Android Wear: The step backward we all really want

Meet Google Glass
Meet Google Glass (Image credit: Android Central)

Android Wear is coming this week, and before its official launch it is already more popular than Google Glass. This simultaneously excites and frustrates me, because in several ways I feel that Android Wear is a step backwards from Glass. Well, not technically a step backwards. More like the step that should have happened first, which makes it easy to perceive it as a step backwards.

Glass isn't a Google product. It's Google [X] Moonshot project that was thrust into the public eye (get it?) while straddling the consumer market. It's too expensive to be a real product, not supported like a real product, and at the same time is now available for anyone to purchase and experience. This could never happen with any other kind of technology, and it probably shouldn't have happened with Glass in the way that it did. GM couldn't make a future car that only kind of worked most of the time available to the public for three times what it should cost and have everything be OK. (It has enough issues with its current-day products, for that matter.) That's probably a false equivalence on several levels, but the point is that this is Google trying something new with the end goal of enhancing the state of the art by learning more about how businesses and people would interface with this kind of technology.

Unfortunately, we as people don't think on high levels like Google's [X] team was when this plan was conceived. Instead, the world largely perceives this as a consumer product and judges it thus. This causes everything from price and feaure criticism to a downright tribal reaction to the asymmetrical change to the existing list of acceptable headgear. It looks funny, and it's expensive, so rapid judgement on a tribal level is all too common. I have several colleagues that say "Russell is the only Glass user I've seen that doesn't look like a total douche while wearing his unit" and it took me a while to come to terms with that. I wasn't doing anything different from my fellow Explorers, so the only conclusion I could come to was the community reaction. It was ok to these people because they knew me and liked me beforehand. This is problematic on an entirely different level, and not something I think most people are equipped to deal with from either perspective.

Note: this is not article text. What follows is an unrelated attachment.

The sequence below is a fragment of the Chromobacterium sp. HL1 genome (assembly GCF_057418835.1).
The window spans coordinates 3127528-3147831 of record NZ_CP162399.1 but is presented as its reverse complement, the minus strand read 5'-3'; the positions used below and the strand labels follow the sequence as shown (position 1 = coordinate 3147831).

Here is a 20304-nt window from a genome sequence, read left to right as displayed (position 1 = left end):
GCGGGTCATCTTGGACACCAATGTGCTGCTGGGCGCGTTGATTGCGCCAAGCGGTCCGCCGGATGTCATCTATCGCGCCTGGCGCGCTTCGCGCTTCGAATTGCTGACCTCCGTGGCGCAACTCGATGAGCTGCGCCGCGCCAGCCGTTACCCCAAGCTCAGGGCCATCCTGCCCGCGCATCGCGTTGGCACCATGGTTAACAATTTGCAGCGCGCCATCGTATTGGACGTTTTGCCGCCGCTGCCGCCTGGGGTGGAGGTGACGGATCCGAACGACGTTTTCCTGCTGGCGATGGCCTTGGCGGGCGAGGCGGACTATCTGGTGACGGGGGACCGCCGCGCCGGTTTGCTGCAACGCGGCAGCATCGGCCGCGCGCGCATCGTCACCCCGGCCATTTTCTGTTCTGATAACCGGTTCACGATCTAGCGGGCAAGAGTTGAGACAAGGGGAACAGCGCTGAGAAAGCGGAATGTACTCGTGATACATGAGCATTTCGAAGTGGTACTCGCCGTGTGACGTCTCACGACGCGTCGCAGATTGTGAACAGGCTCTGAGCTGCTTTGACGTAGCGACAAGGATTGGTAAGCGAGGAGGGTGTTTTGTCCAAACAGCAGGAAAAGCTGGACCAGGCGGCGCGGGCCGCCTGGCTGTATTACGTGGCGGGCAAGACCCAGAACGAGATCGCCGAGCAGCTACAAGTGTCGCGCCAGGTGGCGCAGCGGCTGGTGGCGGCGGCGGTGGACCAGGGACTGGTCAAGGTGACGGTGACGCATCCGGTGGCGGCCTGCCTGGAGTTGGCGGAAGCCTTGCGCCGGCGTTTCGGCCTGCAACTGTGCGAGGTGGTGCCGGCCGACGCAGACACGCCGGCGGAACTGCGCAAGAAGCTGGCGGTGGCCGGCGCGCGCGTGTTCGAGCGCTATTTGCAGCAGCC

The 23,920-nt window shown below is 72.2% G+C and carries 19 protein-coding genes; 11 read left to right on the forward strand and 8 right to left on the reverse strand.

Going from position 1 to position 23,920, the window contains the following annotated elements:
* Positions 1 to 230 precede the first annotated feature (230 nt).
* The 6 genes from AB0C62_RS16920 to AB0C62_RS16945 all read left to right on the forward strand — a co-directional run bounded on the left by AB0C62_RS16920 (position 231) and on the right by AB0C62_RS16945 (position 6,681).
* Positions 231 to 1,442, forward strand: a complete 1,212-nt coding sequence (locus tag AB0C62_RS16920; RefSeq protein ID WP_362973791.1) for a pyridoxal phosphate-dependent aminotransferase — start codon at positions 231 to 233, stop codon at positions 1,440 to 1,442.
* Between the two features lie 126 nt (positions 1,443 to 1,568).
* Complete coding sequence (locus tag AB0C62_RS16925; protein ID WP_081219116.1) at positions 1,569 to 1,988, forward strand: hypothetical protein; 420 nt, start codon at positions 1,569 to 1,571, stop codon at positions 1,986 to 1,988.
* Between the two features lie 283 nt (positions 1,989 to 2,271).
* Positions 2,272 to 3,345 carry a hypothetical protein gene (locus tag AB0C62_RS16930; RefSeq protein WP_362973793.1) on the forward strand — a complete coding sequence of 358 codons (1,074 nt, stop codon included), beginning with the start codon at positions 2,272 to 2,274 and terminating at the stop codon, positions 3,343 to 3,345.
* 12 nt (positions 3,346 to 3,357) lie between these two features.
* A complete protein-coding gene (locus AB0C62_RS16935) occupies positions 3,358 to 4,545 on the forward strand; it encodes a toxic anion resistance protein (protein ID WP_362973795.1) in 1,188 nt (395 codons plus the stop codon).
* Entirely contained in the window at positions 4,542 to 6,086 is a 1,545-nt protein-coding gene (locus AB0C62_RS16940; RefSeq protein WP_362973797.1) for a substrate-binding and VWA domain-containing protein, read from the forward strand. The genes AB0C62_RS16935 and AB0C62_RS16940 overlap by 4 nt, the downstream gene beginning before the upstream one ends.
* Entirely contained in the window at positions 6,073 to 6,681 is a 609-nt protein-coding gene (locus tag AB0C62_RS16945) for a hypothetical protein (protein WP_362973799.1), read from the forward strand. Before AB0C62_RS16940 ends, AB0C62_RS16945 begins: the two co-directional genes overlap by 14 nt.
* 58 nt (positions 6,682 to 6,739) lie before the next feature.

Enter Android Wear. It's significantly less expensive, focuses on combining several cultural norms into a single concept, and places a premium on being visually stunning in every instance we've seen so far. Android Wear doesn't actually accomplish anything though, it exists under the pretense that lifting your wrist is less effort than reaching into your pocket and unlocking your phone. While this is true, it's a solution in search of a problem. It's also the next tech craze that is going to send a lot of people reaching for their wallets next week, because they have already been convinced that they need this in their lives.

So why is this arguably unnecessary tech a step backwards? Because it's the logical step in between data on your phone and data in your eye. The features that make Android Wear great are things like Google Now and selective notification glances. Turn by turn navigation and things of that nature in a form that keeps you potentially more in touch with the real world. It's all too obvious that the next step for something like Wear is to remove the wrist element altogether and make the tech exist as part of your periphery.

I'm excited for Android Wear, but it also saddens me in a way. The socially accepted wrist glance and the imaginary outrage (in this case I'm saying that the reasons for the outrage are imaginary, not the outrage itself) for Glass will propel developers to do some seriously cool things for the platform. That development will probably lead to some amazing things that we can't quite imagine yet, but through all of it I think it will still exist to me as an unnecessary application of the brake pedal in the evolution of wearable technology so everyone else can catch up and realize that we could be doing more if we moved the tech from the wrist to the eye.